by Marissa Meyer, 2014
This is, in my opinion, the best installment in The Lunar Chronicles yet. Things are really starting to move along as Cinder, Scarlet, Wolf, and Thorne all come together to stop the impending nuptials of Emperor Kai and Queen Levana. In the process, they come across a young girl named Cress, whose blonde hair has remained uncut for as many years as she’s been imprisoned in a satellite. We are, of course, talking about the classic Rapunzel tale here, but although Cress would like to cast herself as the stereotypical damsel in distress, Meyer makes it clear that she is far more than that.
by Patrick Ness, 2011
First, let me just say, do not read this book in public. I wish someone had given me that warning before I decided to read/listen to this during my Amtrak ride over Christmas, where I was failing miserably at not openly weeping as the story came to its close. Second, I will say that you will probably benefit from not knowing too much about the story going in, as I did not and I feel my ignorance made it just that much more affecting. Read reviews sparingly. Third, I scooped up the audio version as one of Audible’s Daily Deals and I honestly don’t know if I would have wept quite so much had I read it without the stellar performance of Jason Isaacs (aka Lucius Malfoy). I highly recommend it.
by Shari Lapena, 2016
If someone handed me the manuscript for this book, I would have said, “This is a great first draft. Here are some criticisms to tighten it up and get rid of loose ends.” But, this isn’t a first draft. This is a fully published book, complete with loose ends, flimsy plot, and thoroughly ridiculous finale.
by Renee Ahdieh, 2015
Let’s talk about abusive relationships. If someone threatens your safety or treats you poorly, it doesn’t matter what happened in their past. It doesn’t matter if they have an explanation for why they behave the way they do. It doesn’t matter if they, in fact, hate themselves for their behavior. It doesn’t even matter if you find you are attracted to them. You do not have an obligation to be with them.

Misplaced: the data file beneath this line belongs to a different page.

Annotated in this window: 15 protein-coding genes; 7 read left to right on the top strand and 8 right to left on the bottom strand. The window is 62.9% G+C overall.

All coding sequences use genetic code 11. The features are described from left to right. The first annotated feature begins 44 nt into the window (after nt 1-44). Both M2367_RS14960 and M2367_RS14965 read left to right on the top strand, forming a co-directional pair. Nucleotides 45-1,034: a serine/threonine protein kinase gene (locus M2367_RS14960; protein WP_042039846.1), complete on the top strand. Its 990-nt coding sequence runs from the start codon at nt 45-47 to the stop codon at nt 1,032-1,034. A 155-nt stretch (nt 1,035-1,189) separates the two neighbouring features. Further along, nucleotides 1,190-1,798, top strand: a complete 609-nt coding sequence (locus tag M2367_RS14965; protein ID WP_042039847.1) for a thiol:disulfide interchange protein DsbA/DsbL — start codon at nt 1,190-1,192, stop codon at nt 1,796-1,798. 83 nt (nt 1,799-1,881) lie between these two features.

by Cheryl Strayed, 2012
I don’t know where to begin with this book. I suppose I should say that this book is a collection of advice columns that Cheryl Strayed wrote under the pseudonym “Sugar” for the website The Rumpus. I should also say that I did not follow that column while it was in its heyday, but I found about about it through Captain Awkward, whose advice site is compassionate and erudite and thoughtful and logical and every other fantastic thing you could expect from a writer, plus a community of commenters that add so much to every conversation. (You want to read the comments here.) I found out about Dear Sugar, and the book, through some of those comments. I should also say that reading this book while still dealing with hurt feelings from a breakup was hard and raw and necessary. And I will say that “hard” and “raw” and “necessary” are words that describe this book perfectly.
by Lemony Snicket, 2015
“Why are the snacks so terrible?” “Why are we stopping?” “What’s the rest of the story?” These are the questions that start the final installment of the All the Wrong Questions series and that last one is the one I’m still asking. What’s the rest of the story indeed, Snicket???
by Nicola Yoon, 2016
I’ve long said that it doesn’t matter what a book is about – if it’s written well, I’ll love it. Nicola Yoon proves just that within the pages of a one-day teenage romance. With a plot that I’m typically inclined to hate, she offers astute commentary on immigration, interracial relationships, nationality, and what it means to be an American. Oh, and she flips gender stereotypes on their heads. (Hooray for not all girls being helpless romantics!) I adore Yoon for showing what great work can be done inside this usually fluffy genre.